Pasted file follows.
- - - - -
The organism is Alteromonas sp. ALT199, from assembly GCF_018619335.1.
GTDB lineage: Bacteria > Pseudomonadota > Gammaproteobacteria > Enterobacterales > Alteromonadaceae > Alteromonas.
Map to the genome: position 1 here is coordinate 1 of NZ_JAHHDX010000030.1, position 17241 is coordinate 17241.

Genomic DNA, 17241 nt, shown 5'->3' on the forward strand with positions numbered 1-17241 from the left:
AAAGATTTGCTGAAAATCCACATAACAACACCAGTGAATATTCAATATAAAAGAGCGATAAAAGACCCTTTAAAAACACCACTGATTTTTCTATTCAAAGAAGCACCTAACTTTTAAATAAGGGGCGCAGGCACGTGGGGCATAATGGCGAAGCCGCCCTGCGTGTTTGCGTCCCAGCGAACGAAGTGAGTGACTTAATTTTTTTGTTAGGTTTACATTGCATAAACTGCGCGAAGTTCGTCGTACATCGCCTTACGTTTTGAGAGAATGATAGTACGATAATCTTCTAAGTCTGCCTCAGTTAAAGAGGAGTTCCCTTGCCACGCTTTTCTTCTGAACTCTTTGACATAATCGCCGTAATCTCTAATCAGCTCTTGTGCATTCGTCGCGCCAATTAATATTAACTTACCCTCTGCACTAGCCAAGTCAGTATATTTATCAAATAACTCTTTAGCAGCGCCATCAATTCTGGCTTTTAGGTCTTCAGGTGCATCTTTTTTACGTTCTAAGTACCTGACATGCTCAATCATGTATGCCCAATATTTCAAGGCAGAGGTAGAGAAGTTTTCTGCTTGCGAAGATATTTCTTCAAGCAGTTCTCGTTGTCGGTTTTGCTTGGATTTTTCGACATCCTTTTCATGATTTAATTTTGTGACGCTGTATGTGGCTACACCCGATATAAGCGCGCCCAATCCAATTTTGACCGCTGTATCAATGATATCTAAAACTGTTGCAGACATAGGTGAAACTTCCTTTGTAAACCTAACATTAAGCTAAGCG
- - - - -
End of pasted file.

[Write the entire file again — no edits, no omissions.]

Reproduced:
The organism is Alteromonas sp. ALT199, from assembly GCF_018619335.1.
GTDB lineage: Bacteria > Pseudomonadota > Gammaproteobacteria > Enterobacterales > Alteromonadaceae > Alteromonas.
Map to the genome: position 1 here is coordinate 1 of NZ_JAHHDX010000030.1, position 17241 is coordinate 17241.

Genomic DNA, 17241 nt, shown 5'->3' on the forward strand with positions numbered 1-17241 from the left:
AAAGATTTGCTGAAAATCCACATAACAACACCAGTGAATATTCAATATAAAAGAGCGATAAAAGACCCTTTAAAAACACCACTGATTTTTCTATTCAAAGAAGCACCTAACTTTTAAATAAGGGGCGCAGGCACGTGGGGCATAATGGCGAAGCCGCCCTGCGTGTTTGCGTCCCAGCGAACGAAGTGAGTGACTTAATTTTTTTGTTAGGTTTACATTGCATAAACTGCGCGAAGTTCGTCGTACATCGCCTTACGTTTTGAGAGAATGATAGTACGATAATCTTCTAAGTCTGCCTCAGTTAAAGAGGAGTTCCCTTGCCACGCTTTTCTTCTGAACTCTTTGACATAATCGCCGTAATCTCTAATCAGCTCTTGTGCATTCGTCGCGCCAATTAATATTAACTTACCCTCTGCACTAGCCAAGTCAGTATATTTATCAAATAACTCTTTAGCAGCGCCATCAATTCTGGCTTTTAGGTCTTCAGGTGCATCTTTTTTACGTTCTAAGTACCTGACATGCTCAATCATGTATGCCCAATATTTCAAGGCAGAGGTAGAGAAGTTTTCTGCTTGCGAAGATATTTCTTCAAGCAGTTCTCGTTGTCGGTTTTGCTTGGATTTTTCGACATCCTTTTCATGATTTAATTTTGTGACGCTGTATGTGGCTACACCCGATATAAGCGCGCCCAATCCAATTTTGACCGCTGTATCAATGATATCTAAAACTGTTGCAGACATAGGTGAAACTTCCTTTGTAAACCTAACATTAAGCTAAGCG